The Fire the Leadership Now article at Mini-Microsoft calls for accountability for Vista’s slip. I don’t know enough about internal Microsoft politics to know who’s really responsible for this sort of thing, but the Microsoft employees posting there probably do.
I’m looking forward to Vista. Commenters in that article are quite hard on it, but really Vista has a lot of architectural improvements that will make everyone’s life better once it’s a mainstream OS. There isn’t a compelling 30 second sound bite summary of what’s new that will make you want to switch, but it’s just better all around.
I’m also holding off on buying a new PC until at least a near final beta of Vista, so I’d expect folks like Dell are probably quite annoyed as well.
It’s like the difference between a 10 year old car and a new car – they both do the job, but the new one maybe has an iPod dock, more cup holders, and is more fuel efficient. You might not upgrade for any of these reasons, but they’re things you appreciate when you get a new car because you were due for one anyway.
But I wanted to comment on the calls for Microsoft old-timers to resign. Here’s a little anecdote.
When I was at the PDC, I had breakfast with a Microsoft employee whose name I can’t remember, but he was on the .NET CLR team. He was telling me that Vista might ship without WinFX, because of pressure basically from the Windows old-timers.
To most Windows developers, this is the wrong decision. Microsoft is being called out for having so little .NET code in Vista after pushing it so hard for so long, and that’s a fair question that needs to be addressed. Sure, Microsoft is using .NET for a lot of projects, but why not the most important one?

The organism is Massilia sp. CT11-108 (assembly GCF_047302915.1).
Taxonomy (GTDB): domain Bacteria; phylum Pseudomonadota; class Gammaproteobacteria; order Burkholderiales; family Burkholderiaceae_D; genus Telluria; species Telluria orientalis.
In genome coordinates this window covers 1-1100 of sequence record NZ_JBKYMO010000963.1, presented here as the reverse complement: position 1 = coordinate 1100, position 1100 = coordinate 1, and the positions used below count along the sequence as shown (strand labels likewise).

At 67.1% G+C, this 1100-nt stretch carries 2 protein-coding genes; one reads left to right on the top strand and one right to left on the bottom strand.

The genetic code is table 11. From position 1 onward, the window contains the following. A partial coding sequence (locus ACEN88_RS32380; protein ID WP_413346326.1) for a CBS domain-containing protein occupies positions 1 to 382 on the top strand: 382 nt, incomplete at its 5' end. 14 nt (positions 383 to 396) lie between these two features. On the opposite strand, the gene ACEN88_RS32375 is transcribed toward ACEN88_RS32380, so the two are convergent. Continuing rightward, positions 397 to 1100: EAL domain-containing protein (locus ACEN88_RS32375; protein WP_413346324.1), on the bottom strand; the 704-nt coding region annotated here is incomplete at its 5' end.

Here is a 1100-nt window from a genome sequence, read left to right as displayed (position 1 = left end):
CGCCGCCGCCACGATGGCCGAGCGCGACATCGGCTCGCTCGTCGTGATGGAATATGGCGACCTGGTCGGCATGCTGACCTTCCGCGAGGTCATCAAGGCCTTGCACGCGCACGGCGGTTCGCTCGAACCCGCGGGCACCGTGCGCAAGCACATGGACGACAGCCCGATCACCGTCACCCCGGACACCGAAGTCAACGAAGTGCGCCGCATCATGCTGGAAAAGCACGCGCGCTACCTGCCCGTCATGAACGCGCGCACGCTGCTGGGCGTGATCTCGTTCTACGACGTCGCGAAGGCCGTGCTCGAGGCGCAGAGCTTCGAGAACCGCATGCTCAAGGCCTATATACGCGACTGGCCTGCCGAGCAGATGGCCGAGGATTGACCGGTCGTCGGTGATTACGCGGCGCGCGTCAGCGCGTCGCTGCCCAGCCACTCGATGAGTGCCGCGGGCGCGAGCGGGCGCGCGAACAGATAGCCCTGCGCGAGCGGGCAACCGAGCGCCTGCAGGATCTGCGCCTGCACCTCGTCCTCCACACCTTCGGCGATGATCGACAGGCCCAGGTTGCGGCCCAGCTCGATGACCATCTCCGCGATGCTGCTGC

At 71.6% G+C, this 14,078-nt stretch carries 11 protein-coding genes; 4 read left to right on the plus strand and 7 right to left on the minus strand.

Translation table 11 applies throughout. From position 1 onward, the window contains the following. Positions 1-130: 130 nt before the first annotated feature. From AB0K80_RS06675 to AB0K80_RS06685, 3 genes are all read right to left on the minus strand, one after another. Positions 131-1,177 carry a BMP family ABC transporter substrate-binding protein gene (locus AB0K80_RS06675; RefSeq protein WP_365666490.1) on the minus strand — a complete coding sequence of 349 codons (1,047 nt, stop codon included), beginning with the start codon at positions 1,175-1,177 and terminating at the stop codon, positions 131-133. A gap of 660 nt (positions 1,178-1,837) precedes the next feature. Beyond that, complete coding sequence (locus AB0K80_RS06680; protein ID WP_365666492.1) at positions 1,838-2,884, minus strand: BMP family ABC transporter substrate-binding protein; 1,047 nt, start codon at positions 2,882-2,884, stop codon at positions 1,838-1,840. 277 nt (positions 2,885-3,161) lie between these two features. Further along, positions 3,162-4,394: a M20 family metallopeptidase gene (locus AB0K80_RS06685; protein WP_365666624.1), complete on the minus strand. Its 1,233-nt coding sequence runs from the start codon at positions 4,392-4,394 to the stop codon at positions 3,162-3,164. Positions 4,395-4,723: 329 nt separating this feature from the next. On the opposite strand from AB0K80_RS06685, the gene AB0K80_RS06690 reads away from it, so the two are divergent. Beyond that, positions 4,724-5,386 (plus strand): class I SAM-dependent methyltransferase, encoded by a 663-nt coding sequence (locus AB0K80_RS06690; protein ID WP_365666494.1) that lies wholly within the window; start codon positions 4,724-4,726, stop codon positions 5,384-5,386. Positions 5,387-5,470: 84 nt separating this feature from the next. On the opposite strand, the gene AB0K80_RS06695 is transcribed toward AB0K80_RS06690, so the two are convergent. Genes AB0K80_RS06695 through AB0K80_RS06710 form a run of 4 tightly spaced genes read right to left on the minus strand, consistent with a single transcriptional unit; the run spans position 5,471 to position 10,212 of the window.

Personally I think it’s a bit of a turf war.
It’s the core OS guys, the guys that gave us Win32, vs the CLR guys. The .NET Framework is the replacement for Win32. You can write applications today to the framework and never have to work at the Win32 level. When you’ve spent the last 10 or 20 years working on Win32, it’s hard to let it go.
But the .NET transition is necessary. Developers need richer base services than Win32 provides, and frankly, Win32 is a mess. The core stuff that it does (USER, GDI) it does well, but using a very procedural API. If you want to talk to a database, make a web service call, or draw a 3D object, you have to learn a number of supporting technologies and disparate APIs.
The .NET Framework gave us a beautiful repackaging of all of these technologies into one grand namespace that developers love.
Apple has done a brilliant job of moving their OS and their developers to new technologies when necessary. Carbon completely replaced their earlier windowing system and developers had to rewrite their apps. But Apple bought into it, OS X is built on Carbon. Microsoft is having a hard time with the .NET transition, but it’s a vital one. It’ll be interesting to see how this plays out.
Either Microsoft brass will force the old-timers to get behind .NET, or .NET will die.
Why will .NET die? If Microsoft isn’t willing to support WinFX in Vista, developers won’t use WinFX for mainstream desktop apps. Today, developers are still using MFC and straight Win32 to write desktop apps when they’d be so much easier to write with .NET, because if they write their 500k app with .NET they have to include a 22 meg runtime. No fun for a downloadable product.
If Vista doesn’t include WinFX, it won’t reach critical mass with developers. Microsoft can’t maintain their current level of investment in .NET forever. And when Microsoft stops investing in .NET, it will slowly die.